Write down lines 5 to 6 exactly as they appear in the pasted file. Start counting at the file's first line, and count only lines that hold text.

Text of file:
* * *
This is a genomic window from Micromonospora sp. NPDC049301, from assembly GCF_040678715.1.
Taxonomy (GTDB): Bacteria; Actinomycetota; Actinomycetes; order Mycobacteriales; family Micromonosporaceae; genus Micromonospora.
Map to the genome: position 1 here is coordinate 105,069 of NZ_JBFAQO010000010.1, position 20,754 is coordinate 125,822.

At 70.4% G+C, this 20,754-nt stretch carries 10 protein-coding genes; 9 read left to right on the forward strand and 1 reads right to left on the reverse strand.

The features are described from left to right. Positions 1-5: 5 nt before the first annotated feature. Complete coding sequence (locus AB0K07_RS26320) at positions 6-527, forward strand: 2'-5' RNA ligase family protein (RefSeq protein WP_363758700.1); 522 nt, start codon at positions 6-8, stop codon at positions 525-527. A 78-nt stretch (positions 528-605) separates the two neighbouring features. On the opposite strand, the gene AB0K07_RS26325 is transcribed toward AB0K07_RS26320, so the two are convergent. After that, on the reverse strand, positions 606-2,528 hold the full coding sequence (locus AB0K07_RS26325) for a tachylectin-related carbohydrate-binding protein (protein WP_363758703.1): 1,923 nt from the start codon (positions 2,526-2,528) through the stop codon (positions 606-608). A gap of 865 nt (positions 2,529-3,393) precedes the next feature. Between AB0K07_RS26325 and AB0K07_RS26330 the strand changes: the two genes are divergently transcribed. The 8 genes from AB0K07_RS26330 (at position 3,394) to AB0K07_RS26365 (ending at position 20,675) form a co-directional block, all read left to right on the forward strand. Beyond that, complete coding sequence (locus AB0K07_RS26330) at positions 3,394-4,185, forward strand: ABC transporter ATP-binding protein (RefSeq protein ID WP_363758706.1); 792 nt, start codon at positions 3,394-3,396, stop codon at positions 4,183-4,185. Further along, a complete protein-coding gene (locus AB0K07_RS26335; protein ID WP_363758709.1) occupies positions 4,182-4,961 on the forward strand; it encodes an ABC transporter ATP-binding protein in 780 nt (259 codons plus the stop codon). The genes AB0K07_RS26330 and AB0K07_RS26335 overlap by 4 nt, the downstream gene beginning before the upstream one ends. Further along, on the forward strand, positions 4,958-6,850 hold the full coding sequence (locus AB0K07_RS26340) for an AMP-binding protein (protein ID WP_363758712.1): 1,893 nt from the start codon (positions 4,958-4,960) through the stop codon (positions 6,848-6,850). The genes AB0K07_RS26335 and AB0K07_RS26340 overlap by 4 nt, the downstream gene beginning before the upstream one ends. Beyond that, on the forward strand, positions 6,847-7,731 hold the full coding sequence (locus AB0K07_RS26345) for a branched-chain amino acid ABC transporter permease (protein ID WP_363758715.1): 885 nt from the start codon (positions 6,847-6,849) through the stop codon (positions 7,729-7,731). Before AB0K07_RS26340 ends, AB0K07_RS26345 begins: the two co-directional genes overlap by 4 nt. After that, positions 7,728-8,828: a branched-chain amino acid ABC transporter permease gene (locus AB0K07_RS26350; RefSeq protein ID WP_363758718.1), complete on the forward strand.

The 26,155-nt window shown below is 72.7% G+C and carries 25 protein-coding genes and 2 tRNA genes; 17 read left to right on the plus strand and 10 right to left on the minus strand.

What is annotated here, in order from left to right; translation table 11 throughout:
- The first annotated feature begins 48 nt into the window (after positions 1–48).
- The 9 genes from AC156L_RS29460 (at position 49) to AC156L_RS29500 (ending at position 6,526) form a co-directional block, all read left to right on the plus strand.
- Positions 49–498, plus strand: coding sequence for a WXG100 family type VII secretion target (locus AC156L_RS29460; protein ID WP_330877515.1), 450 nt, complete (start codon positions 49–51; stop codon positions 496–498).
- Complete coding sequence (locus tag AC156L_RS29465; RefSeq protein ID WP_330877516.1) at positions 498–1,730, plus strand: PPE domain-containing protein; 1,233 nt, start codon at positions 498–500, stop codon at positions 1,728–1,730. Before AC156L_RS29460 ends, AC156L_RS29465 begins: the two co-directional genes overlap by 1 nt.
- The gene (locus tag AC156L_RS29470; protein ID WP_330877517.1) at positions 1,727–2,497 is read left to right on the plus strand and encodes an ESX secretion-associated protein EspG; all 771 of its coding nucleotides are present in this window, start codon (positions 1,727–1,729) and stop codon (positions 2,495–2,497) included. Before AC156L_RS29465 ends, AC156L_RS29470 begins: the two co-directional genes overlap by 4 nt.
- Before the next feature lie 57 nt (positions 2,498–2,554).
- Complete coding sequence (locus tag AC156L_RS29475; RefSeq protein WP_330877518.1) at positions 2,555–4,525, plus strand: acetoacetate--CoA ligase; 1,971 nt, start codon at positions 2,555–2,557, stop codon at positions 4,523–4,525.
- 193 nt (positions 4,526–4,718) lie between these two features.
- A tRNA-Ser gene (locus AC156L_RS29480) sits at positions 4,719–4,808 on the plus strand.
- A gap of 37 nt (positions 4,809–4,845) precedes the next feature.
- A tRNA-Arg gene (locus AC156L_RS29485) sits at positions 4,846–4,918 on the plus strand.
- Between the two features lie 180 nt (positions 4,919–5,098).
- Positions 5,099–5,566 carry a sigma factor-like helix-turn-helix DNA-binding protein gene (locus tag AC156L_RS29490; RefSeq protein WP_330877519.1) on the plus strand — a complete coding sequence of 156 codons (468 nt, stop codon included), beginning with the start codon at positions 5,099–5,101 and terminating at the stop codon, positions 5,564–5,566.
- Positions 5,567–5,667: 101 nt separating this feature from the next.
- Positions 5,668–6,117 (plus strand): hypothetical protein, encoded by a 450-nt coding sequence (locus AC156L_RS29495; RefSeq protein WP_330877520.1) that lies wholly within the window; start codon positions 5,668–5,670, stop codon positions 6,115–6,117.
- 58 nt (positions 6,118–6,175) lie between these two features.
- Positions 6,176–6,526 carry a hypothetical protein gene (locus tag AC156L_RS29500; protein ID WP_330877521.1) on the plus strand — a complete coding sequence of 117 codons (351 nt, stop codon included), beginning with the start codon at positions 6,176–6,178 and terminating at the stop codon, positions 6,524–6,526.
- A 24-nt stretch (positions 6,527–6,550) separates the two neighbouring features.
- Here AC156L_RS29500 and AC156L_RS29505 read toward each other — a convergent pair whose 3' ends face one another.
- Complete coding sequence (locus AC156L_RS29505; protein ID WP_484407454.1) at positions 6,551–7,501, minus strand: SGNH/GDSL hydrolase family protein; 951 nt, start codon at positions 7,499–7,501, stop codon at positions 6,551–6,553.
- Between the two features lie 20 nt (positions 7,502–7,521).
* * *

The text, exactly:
The features are described from left to right. Positions 1-5: 5 nt before the first annotated feature. Complete coding sequence (locus AB0K07_RS26320) at positions 6-527, forward strand: 2'-5' RNA ligase family protein (RefSeq protein WP_363758700.1); 522 nt, start codon at positions 6-8, stop codon at positions 525-527. A 78-nt stretch (positions 528-605) separates the two neighbouring features. On the opposite strand, the gene AB0K07_RS26325 is transcribed toward AB0K07_RS26320, so the two are convergent. After that, on the reverse strand, positions 606-2,528 hold the full coding sequence (locus AB0K07_RS26325) for a tachylectin-related carbohydrate-binding protein (protein WP_363758703.1): 1,923 nt from the start codon (positions 2,526-2,528) through the stop codon (positions 606-608). A gap of 865 nt (positions 2,529-3,393) precedes the next feature. Between AB0K07_RS26325 and AB0K07_RS26330 the strand changes: the two genes are divergently transcribed. The 8 genes from AB0K07_RS26330 (at position 3,394) to AB0K07_RS26365 (ending at position 20,675) form a co-directional block, all read left to right on the forward strand. Beyond that, complete coding sequence (locus AB0K07_RS26330) at positions 3,394-4,185, forward strand: ABC transporter ATP-binding protein (RefSeq protein ID WP_363758706.1); 792 nt, start codon at positions 3,394-3,396, stop codon at positions 4,183-4,185. Further along, a complete protein-coding gene (locus AB0K07_RS26335; protein ID WP_363758709.1) occupies positions 4,182-4,961 on the forward strand; it encodes an ABC transporter ATP-binding protein in 780 nt (259 codons plus the stop codon). The genes AB0K07_RS26330 and AB0K07_RS26335 overlap by 4 nt, the downstream gene beginning before the upstream one ends. Further along, on the forward strand, positions 4,958-6,850 hold the full coding sequence (locus AB0K07_RS26340) for an AMP-binding protein (protein ID WP_363758712.1): 1,893 nt from the start codon (positions 4,958-4,960) through the stop codon (positions 6,848-6,850). The genes AB0K07_RS26335 and AB0K07_RS26340 overlap by 4 nt, the downstream gene beginning before the upstream one ends. Beyond that, on the forward strand, positions 6,847-7,731 hold the full coding sequence (locus AB0K07_RS26345) for a branched-chain amino acid ABC transporter permease (protein ID WP_363758715.1): 885 nt from the start codon (positions 6,847-6,849) through the stop codon (positions 7,729-7,731). Before AB0K07_RS26340 ends, AB0K07_RS26345 begins: the two co-directional genes overlap by 4 nt. After that, positions 7,728-8,828: a branched-chain amino acid ABC transporter permease gene (locus AB0K07_RS26350; RefSeq protein ID WP_363758718.1), complete on the forward strand.

The 26,155-nt window shown below is 72.7% G+C and carries 25 protein-coding genes and 2 tRNA genes; 17 read left to right on the plus strand and 10 right to left on the minus strand.